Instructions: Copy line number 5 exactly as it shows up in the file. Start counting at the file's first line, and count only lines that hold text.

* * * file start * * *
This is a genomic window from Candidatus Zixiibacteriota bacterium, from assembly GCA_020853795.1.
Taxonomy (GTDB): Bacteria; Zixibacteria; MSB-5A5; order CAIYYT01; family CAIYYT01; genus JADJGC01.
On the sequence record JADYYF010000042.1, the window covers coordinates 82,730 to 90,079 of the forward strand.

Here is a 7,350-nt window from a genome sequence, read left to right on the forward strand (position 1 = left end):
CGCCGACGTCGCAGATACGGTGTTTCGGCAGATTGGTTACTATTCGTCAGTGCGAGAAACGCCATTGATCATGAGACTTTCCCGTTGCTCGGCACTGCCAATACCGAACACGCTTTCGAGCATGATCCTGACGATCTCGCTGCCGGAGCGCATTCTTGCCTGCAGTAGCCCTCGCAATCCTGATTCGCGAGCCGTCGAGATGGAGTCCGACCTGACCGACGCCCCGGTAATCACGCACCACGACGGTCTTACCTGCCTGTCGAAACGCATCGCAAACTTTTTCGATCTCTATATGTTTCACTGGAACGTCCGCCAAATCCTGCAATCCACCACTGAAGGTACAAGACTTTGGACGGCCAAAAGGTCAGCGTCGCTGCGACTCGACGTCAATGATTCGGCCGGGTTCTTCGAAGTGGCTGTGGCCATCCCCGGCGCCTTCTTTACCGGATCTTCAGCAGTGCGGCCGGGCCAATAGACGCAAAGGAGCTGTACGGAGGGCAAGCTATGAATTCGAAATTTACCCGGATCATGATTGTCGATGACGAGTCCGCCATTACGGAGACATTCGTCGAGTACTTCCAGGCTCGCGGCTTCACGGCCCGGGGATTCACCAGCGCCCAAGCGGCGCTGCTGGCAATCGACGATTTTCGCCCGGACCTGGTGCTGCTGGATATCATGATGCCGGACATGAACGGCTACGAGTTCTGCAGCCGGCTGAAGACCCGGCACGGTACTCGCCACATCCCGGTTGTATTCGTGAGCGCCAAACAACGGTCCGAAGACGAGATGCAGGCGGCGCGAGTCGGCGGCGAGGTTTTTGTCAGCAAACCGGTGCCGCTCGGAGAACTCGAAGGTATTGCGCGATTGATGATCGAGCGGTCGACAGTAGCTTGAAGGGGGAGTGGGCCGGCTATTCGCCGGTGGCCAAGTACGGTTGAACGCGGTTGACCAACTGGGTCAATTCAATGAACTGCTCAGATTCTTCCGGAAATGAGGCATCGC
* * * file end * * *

CGCCGACGTCGCAGATACGGTGTTTCGGCAGATTGGTTACTATTCGTCAGTGCGAGAAACGCCATTGATCATGAGACTTTCCCGTTGCTCGGCACTGCCAATACCGAACACGCTTTCGAGCATGATCCTGACGATCTCGCTGCCGGAGCGCATTCTTGCCTGCAGTAGCCCTCGCAATCCTGATTCGCGAGCCGTCGAGATGGAGTCCGACCTGACCGACGCCCCGGTAATCACGCACCACGACGGTCTTACCTGCCTGTCGAAACGCATCGCAAACTTTTTCGATCTCTATATGTTTCACTGGAACGTCCGCCAAATCCTGCAATCCACCACTGAAGGTACAAGACTTTGGACGGCCAAAAGGTCAGCGTCGCTGCGACTCGACGTCAATGATTCGGCCGGGTTCTTCGAAGTGGCTGTGGCCATCCCCGGCGCCTTCTTTACCGGATCTTCAGCAGTGCGGCCGGGCCAATAGACGCAAAGGAGCTGTACGGAGGGCAAGCTATGAATTCGAAATTTACCCGGATCATGATTGTCGATGACGAGTCCGCCATTACGGAGACATTCGTCGAGTACTTCCAGGCTCGCGGCTTCACGGCCCGGGGATTCACCAGCGCCCAAGCGGCGCTGCTGGCAATCGACGATTTTCGCCCGGACCTGGTGCTGCTGGATATCATGATGCCGGACATGAACGGCTACGAGTTCTGCAGCCGGCTGAAGACCCGGCACGGTACTCGCCACATCCCGGTTGTATTCGTGAGCGCCAAACAACGGTCCGAAGACGAGATGCAGGCGGCGCGAGTCGGCGGCGAGGTTTTTGTCAGCAAACCGGTGCCGCTCGGAGAACTCGAAGGTATTGCGCGATTGATGATCGAGCGGTCGACAGTAGCTTGAAGGGGGAGTGGGCCGGCTATTCGCCGGTGGCCAAGTACGGTTGAACGCGGTTGACCAACTGGGTCAATTCAATGAACTGCTCAGATTCTTCCGGAAATGAGGCATCGC